Morbidity and mortality

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Material Information

Title:
Morbidity and mortality
Uniform Title:
Morbidity and mortality (Washington, D.C. : 1952)
Running title:
Weekly mortality report
Weekly morbidity report
Morbidity and mortality weekly report
Abbreviated Title:
Morb. mortal.
Physical Description:
25 v. : ; 27 cm.
Language:
English
Creator:
United States -- National Office of Vital Statistics
Communicable Disease Center (U.S.)
National Communicable Disease Center (U.S.)
Center for Disease Control
Publisher:
The Office
Place of Publication:
Washington, D.C
Publication Date:
Frequency:
weekly
regular

Subjects

Subjects / Keywords:
Communicable diseases -- Statistics -- Periodicals -- United States   ( lcsh )
Mortality -- Periodicals -- United States   ( lcsh )
Morbidity -- Periodicals -- United States   ( mesh )
Mortality -- Periodicals -- United States   ( mesh )
Statistics, Medical -- Periodicals -- United States   ( lcsh )
Statistics, Vital -- Periodicals -- United States   ( lcsh )
Genre:
federal government publication   ( marcgt )
statistics   ( marcgt )
periodical   ( marcgt )

Notes

Additional Physical Form:
Also issued online.
Statement of Responsibility:
Federal Security Agency, Public Health Service, National Office of Vital Statistics.
Dates or Sequential Designation:
Vol. 1, no. 1 (Jan. 11, 1952)-v. 25, no. 9 (Mar. 6, 1976).
Issuing Body:
Issued by: U.S. National Office of Vital Statistics, 1952-Jan. 6, 1961; Communicable Disease Center, 1961- ; National Communicable Disease Center, ; Center for Disease Control, -Mar. 6, 1976.
General Note:
Title from caption.

Record Information

Source Institution:
University of Florida
Rights Management:
All applicable rights reserved by the source institution and holding location.
Resource Identifier:
oclc - 02246644
lccn - 74648956
issn - 0091-0031
ocm02246644
Classification:
lcc - RA407.3 .A37
ddc - 312/.3/0973
nlm - W2 A N25M
System ID:
AA00010654:00244

Related Items

Preceded by:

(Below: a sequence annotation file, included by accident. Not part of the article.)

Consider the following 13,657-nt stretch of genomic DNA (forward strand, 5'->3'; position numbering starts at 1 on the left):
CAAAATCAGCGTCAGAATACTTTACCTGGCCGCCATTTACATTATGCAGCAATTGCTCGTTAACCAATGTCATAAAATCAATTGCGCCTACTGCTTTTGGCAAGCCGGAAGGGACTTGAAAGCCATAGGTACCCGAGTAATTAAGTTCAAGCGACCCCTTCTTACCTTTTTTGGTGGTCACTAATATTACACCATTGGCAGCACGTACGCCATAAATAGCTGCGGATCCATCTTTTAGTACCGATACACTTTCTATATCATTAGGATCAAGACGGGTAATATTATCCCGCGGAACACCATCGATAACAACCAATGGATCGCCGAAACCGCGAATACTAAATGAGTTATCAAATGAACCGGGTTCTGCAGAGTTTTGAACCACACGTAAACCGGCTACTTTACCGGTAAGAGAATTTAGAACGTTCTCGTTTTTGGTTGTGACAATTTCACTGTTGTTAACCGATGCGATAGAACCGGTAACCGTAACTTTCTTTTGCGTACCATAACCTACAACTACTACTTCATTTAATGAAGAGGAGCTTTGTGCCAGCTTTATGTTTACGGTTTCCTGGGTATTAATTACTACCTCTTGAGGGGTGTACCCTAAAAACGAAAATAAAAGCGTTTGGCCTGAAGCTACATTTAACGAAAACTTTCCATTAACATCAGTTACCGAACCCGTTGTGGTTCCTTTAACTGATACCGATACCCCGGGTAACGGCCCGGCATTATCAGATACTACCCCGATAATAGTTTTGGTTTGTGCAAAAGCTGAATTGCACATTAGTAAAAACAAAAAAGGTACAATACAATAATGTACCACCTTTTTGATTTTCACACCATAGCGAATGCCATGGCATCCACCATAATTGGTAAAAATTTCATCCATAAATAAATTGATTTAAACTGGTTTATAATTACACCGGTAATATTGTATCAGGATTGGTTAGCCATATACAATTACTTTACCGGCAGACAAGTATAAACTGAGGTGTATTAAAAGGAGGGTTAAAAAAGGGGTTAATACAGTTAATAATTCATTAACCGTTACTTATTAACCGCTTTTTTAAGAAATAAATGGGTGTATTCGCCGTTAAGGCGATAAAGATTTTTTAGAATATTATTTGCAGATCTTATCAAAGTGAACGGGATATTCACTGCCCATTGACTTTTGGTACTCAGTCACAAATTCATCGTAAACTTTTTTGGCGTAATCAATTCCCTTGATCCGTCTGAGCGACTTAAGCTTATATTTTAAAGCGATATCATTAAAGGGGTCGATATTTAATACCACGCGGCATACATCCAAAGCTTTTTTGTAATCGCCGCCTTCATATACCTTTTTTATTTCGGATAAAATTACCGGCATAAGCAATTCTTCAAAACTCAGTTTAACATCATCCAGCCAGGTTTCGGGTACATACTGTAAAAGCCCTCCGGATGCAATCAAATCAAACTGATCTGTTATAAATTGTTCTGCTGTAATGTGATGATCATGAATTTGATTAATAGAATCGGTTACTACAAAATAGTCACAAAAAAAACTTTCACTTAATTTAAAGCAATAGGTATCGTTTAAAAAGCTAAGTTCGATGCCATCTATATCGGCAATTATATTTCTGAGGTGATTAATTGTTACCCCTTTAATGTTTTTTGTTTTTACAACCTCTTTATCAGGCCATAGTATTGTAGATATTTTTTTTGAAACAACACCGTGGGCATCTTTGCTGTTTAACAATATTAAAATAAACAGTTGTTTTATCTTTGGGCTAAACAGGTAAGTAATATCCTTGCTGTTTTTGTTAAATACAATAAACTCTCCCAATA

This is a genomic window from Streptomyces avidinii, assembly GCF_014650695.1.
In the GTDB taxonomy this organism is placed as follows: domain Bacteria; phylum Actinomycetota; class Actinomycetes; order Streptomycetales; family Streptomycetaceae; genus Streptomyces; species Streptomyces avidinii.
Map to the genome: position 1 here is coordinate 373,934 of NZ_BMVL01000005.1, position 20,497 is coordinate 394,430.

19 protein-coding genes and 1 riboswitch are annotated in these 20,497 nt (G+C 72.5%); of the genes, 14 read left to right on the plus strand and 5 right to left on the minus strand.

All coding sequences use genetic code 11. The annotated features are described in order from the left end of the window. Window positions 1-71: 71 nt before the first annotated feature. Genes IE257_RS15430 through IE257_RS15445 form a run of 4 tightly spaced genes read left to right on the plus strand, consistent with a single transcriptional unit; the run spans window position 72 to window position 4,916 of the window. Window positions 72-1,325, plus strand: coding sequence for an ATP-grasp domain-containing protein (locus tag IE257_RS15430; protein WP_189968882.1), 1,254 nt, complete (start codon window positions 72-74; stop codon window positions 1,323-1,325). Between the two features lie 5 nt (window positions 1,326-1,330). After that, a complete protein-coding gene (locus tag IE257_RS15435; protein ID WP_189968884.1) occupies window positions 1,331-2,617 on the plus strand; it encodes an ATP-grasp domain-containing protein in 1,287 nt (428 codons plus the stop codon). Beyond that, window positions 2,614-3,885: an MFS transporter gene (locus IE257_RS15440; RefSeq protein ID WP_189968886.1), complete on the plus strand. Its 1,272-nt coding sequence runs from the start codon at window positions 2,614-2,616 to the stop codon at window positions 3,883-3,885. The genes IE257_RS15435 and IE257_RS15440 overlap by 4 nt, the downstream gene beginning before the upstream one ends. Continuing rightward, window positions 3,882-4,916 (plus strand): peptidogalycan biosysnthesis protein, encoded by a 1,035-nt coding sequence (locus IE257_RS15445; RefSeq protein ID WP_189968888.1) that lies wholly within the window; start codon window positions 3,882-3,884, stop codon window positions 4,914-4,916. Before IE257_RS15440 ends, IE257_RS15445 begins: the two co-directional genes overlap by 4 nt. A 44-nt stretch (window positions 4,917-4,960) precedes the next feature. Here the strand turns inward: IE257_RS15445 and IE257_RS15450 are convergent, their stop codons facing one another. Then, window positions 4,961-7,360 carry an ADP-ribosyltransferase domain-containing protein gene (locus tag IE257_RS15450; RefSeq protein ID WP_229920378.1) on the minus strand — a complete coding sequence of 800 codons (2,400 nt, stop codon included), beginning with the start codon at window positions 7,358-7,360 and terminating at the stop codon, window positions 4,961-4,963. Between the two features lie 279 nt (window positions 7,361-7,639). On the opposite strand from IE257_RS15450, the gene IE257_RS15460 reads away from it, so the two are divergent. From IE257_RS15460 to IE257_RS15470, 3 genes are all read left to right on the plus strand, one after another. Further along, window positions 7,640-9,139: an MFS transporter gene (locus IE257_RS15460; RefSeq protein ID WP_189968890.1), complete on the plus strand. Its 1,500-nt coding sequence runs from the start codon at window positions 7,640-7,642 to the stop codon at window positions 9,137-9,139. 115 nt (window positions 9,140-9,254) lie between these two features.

Weekly mortality index
Preceded by:
Weekly morbidity report
Succeeded by:
Morbidity and mortality weekly report


This item is only available as the following downloads:


Full Text
1 l f I


Morbidity and Mortality



PUBLIC HEALTH SERVICE

DEPARTMENT OF HEALTH, EDUCATION, AND WELFARE

,Pr1perd by the C S MEIrose 4-5131

For release 6, 1961 Atlanta 22, Georgia Vol. 10, No. 39

Provisi n Information on Selected Notifiable Diseases in the United States and on

Deaths in Selected Cities for Week Ended September 30, 1961

4l8, itis Ajtal of 67 cases of poliomyelitis, The tri-county epidemic in Upstate New York appears
inc u ing 36 paralytic, have been reported for the current to be diminishing with only three new cases in the last
week ending September 30. This is slightly less than the week. (See Epidemiological Reports).
71 total cases, 41 paralytic, reported during the previous Seven of the II cases reported from Pennsylvania are
week. from Erie County. Six of the seven have had onset in
The number of poliomyelitis cases reported has now
The number of poliomyelitis cases reported has now September and all are children under 10 years of age.
dropped two weeks in succession following the 1961 high The five cases from Ohio are scattered, each one from a
The five cases from Ohio are scattered, each one from a
week ending September 16. The very low incidence through different county.
the first 39 weeks of this year compared to previous years Hepatitis For the 39th week, there were 1,111
is shown in the following table.
is shown in the following table. cases of hepatitis reported. This is approximately 100
Poliomyelitis Cases (Cumulative) Through 39th Week
cases less than was reported in the preceding week. Since
1961 1960 1959 1958 1957 July there has been only slight variation in the number
Paralytic 589 1573 4055 1860 1583 of reported hepatitis cases each week. An upward or
Total 915 2290 6337 3818 4889 downward trend is still not apparent.

Table I. Cases of Specified Notifiable Diseases, United States
(Cumulative totals Include revised and delayed reports through previous week)

Disee 39th Week Cumulative
Disease
(Seventh Revision of International Approxl-
Lists, 1955) Ended Ended First 39 weeks Since seasonal low week mate
Sept. Oct. seasonal
30, 1, Median Median low
Weekly incidence low or sporadic 1ei-r. .Median i9t4-5t point
Data not available i961 196 i1 l9 -. 1-0i61 19 po to
uantity zero 1 9,9- '.
Anthrax---------------- 062 5 15 *
Botulism-----------------------049.1 5 10 *
Brucellosis undulantt fever)------044 7 9 11 461 597 606 *